Sukkot, also known as Feast of Tabernacles, is a Jewish biblical holiday commemorated on the 15th of the month of Tishrei. In the gregorian calendar, this falls between late September and late October. Sukkot is an agricultural celebration, to give thanks for the gathering of the harvest. The week-long holiday also commemorates God's protection of the people of Israel when they left Egypt. Sukkot represents a joyful celebration in the Jewish religion, and it is one of the three pilgrimage festivals.
Sukkot is not a public holiday in the United States, so businesses and schools remain open.
Sukkot is both a historical and agricultural holiday. This is because it celebrates the 40 year period when Jewish people wandered across the desert after leaving Egypt when God told Moses to make the people build booths out of palm branches and tree boughs, and live in them for seven days. Sukkot is also an agricultural holiday because it is a harvest festival, where people celebrate the bounty of the Earth. This is why Sukkot is also known by some as the Festival of Ingathering.
Sukkot Customs and Traditions
The most important custom of Sukkot is the building of a sukkah. A sukkah is a booth that can be built with wood, sheets, canvas, aluminum, as long as the roof is made with organic materials such as tree branches, leaves, or palms. During the week of Sukkot, Jews should spend as much time as possible in their sukkahs, and they are required to at least have all their meals in there. The inside of the sukkah should be decorated with the four species.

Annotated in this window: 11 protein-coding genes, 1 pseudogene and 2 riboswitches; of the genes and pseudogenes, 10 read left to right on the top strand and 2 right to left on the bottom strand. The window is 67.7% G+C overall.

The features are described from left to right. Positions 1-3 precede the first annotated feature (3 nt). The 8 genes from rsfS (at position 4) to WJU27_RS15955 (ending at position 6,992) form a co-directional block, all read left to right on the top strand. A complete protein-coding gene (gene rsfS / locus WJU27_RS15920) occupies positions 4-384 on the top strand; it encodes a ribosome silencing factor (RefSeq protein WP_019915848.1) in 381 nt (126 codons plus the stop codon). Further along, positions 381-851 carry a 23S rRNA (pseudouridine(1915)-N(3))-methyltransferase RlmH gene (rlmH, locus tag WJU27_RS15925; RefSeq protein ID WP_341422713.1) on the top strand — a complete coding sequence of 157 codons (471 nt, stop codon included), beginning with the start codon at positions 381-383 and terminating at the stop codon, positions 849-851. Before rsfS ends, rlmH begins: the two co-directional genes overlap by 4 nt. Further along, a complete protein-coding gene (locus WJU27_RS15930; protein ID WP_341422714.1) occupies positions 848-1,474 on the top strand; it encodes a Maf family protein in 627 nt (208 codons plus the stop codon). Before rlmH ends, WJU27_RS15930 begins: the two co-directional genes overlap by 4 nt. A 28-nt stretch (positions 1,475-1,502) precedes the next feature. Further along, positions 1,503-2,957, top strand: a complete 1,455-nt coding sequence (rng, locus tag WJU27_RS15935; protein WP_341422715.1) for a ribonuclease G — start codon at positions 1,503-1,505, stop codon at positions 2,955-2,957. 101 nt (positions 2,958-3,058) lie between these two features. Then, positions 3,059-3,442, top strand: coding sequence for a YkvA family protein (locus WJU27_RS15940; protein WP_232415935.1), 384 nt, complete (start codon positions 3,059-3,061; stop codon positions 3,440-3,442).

There is a prayer on every day of Sukkot, apart from the Shabbat, known as Hallel. The psalms are recited while holding the four species.
The seventh day of Sukkot is Hoshanah Rabbah, the day where the fates of the Jewish people for the year and finalized.
During Sukkot, the proper greeting to exchange with others to wish them a Happy Sukkot is "Chag Sameach!".
In the United States, there are two more days of celebration after Sukkot: Shemini Atzeret and Simchat Torah. On these days there is a big celebration in the synagogue, with dancing and singing.
How Sukkot is Observed
As well as building their sukkahs, many families in the north of the United States decorate their sukkah with dry squash and corn, which are sometimes used for Halloween and Thanksgiving afterward.
On the last day of Sukkot, Hoshanah Rabbah, there is a special service at the synagogue, where the rolls of the Torah are taken out, and people take seven turns around them while holding the four species.